The strong dollar has opened the gap between value produced and realised in the US. It has sucked in cheap imports from parts of the world where demand has been weaker. These cheap imports have depressed prices and seen a redistribution of profits from the US to the rest of the world. Without this, productivity would be seen to be higher.

This depression of profits means that the mass of profits has not risen in proportion to the increase in productivity and exploitation. Compared with the mass of investment, profits have risen by only 13%. If we wipe away the froth, it is likely that profits rose by less than 10% in 2000, as much of this increase was due to creative accounting, or to profits resulting from speculation in shares and property. In the third quarter of 2000, for example, INTEL and Microsoft used the sale of shares in other companies to pump up their profits which had hardly risen from earlier levels.

This means that the rate of profit has hardly improved despite the reduction in the amount of capital needed for investment. In particular, the use of information technology has reduced the level of stocks needed for production. For example, "just in time" manufacturing has allowed stocks of raw materials and components to fall from what would have been $450bn to $300bn in 1999. Secondly, the reduction in workers has allowed the corporations to reduce the liquid assets needed to meet wages.

If share prices have soared, this is not only due to speculation but also to the cynical management of the number of shares in circulation. Notably, the 1990s has been a period of accelerated buying back of shares by their companies. Hence, compared with the number of issued shares, profits have risen, but compared with assets they have hardly increased at all.

In buying back their shares, corporations have mortgaged their future. They have not used profits to finance these buy backs, simply because the profit flow has not been sufficient for that in addition to the high levels of investment they have undertaken. Instead, they have had to employ that age old device of borrowing money in order to pay for these redemptions of shares. They have swapped debt for equity. The result is they now carry an awesome debt load.

By the second half of 2000 the bubble had burst. This coincided with the fact that what remained of the information technology revolution had proved disappointing. It did not provide the services and the savings it promised, hence the collapse of the legion of new start up dot-coms. The realisation is now dawning that the information technology revolution is largely behind us. Whatever lies in the future, with the exception of B2B, will only be incremental. Yes, the large corporations will be able to squeeze their suppliers by sourcing components and materials internationally on the web, but away from that what can be milked has been milked.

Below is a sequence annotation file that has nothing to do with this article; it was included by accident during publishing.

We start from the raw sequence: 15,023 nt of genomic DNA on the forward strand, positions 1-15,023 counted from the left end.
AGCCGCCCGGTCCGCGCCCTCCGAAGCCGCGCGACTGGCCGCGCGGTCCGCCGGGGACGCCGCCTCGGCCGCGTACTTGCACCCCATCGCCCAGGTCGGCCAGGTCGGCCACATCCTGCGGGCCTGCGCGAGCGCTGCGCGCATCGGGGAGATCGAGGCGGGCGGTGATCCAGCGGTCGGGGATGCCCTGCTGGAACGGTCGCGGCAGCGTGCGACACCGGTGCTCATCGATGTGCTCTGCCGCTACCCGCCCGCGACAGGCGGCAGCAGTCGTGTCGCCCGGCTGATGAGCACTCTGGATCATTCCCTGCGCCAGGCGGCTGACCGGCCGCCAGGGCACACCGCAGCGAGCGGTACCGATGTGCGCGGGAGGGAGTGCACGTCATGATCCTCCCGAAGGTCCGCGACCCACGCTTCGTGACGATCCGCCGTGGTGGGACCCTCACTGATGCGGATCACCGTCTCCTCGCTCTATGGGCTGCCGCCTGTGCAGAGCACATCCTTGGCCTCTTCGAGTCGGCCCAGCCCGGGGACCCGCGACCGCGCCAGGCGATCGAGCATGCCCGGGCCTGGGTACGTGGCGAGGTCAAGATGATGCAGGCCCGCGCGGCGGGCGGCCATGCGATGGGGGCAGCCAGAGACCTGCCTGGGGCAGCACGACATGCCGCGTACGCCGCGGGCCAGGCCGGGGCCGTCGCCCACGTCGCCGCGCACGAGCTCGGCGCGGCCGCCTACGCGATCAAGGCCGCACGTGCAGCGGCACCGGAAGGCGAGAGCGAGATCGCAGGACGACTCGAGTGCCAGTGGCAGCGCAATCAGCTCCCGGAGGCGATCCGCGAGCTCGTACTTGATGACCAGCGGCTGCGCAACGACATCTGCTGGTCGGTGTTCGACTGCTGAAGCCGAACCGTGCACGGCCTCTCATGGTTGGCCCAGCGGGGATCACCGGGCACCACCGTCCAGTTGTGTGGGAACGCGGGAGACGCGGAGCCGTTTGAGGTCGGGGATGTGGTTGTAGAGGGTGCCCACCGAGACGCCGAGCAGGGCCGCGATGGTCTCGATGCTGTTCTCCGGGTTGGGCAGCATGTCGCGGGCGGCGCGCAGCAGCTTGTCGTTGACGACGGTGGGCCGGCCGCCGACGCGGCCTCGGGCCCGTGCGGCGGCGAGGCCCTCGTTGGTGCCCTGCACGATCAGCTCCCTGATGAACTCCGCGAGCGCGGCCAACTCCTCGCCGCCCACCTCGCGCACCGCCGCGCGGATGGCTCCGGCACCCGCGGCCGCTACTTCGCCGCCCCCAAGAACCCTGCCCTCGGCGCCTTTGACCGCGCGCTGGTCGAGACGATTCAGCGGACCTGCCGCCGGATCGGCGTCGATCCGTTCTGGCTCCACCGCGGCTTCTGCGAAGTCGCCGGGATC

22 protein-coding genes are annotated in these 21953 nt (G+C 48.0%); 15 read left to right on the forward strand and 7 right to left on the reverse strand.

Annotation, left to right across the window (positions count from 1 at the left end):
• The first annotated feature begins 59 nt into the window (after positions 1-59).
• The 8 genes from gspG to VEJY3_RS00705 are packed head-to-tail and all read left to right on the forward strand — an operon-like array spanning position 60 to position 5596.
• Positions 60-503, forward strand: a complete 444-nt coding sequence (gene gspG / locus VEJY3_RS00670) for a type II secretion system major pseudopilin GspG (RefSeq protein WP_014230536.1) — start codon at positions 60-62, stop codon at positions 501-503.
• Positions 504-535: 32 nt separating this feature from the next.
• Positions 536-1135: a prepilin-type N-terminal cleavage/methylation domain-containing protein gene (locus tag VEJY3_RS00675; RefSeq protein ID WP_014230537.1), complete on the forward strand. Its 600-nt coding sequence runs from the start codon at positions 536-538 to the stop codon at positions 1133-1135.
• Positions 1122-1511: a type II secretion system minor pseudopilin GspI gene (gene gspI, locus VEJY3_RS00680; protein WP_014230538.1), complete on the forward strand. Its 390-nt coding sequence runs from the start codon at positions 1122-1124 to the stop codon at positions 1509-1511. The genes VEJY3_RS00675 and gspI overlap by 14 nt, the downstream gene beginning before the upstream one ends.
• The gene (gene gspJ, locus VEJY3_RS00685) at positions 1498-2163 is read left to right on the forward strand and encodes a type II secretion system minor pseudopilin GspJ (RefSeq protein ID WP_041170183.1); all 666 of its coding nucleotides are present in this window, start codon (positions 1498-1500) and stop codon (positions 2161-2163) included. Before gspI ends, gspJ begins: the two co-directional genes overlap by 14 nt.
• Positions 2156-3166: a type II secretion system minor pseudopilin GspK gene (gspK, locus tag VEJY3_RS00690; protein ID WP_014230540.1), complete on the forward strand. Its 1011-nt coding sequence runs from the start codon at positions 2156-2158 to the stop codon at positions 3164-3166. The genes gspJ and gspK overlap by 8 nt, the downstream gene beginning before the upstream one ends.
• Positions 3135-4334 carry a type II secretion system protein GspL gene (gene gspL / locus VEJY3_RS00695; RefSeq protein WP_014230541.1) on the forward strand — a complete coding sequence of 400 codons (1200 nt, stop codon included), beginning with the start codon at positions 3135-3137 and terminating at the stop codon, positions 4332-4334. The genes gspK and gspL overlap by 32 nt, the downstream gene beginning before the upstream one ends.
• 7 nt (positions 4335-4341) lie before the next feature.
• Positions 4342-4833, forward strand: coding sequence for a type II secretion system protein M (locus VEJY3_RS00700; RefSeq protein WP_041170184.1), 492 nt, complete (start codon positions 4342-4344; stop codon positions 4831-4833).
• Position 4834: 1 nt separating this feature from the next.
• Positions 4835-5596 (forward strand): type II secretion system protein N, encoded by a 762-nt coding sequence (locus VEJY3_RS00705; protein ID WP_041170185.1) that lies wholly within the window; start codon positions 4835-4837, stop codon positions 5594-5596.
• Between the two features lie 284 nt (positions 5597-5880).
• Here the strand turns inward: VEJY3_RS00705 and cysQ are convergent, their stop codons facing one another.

With only incremental increases in technology, the outlook for profits is depressed. This has been aggravated by the slowdown in the US economy which has made it more difficult for the capitalists to substitute absolute for relative rates of exploitation – that is, to substitute longer hours of work for technological improvements.

At the time of writing, the capitalists are convinced that the profit outlook is depressed only for the first half of this year and that thereafter it will resume its upward path. They are also convinced that a sharp reduction in interest rates will ease the debt burden. After all, a halving of interest rates means a company or an individual can sustain double the debt burden at the same level of income.

This view is too sanguine by half. Firstly, it underestimates the level of debt. US corporate debt is 20% higher than on the eve of the last recession and much of it went on over-investment. In addition, household debt is 25% higher. Much of this debt is secured against or has been borrowed on the basis of an anticipated rise in share prices that would enable it to be paid off.

Yet, for the first time in ten years, 2000 saw a fall in share prices during the course of the year. The outlook for 2001 is even poorer. Despite the 9% fall in share prices last year, the price to earnings level remains well above historical trends and asset values. In fact the US Stock Market valuation is still at 160% of GNP, having fallen from a peak of 180% in March last year. That is over double the levels of 1973, 1980 or 1990, on the eve of the previous recessions.

Given the deterioration in the outlook for profits, interest rate manipulation will increasingly be seen to be ineffective. The early January cut did stabilise the debt market but, as the economy slows, further rate cuts will have a decreasing effect on underpinning the debt mountain. It is at that point that the real panic will break out.

This applies not only to US banking capital, but to international finance. Many of their investments are in the US with much of it in the most risky segments. With a financial shock imminent, the country most effected will be Japan.

Japan is the weak link in the chain of imperialism. For ten long years it has unsuccessfully tried to restructure its economy. Industrial production in 2000 is still below the level of 1990. It has bobbed along the trough of a depression year after year. It has only been the buoyant US economy and the fiscal policies of the Japanese government that has kept it afloat.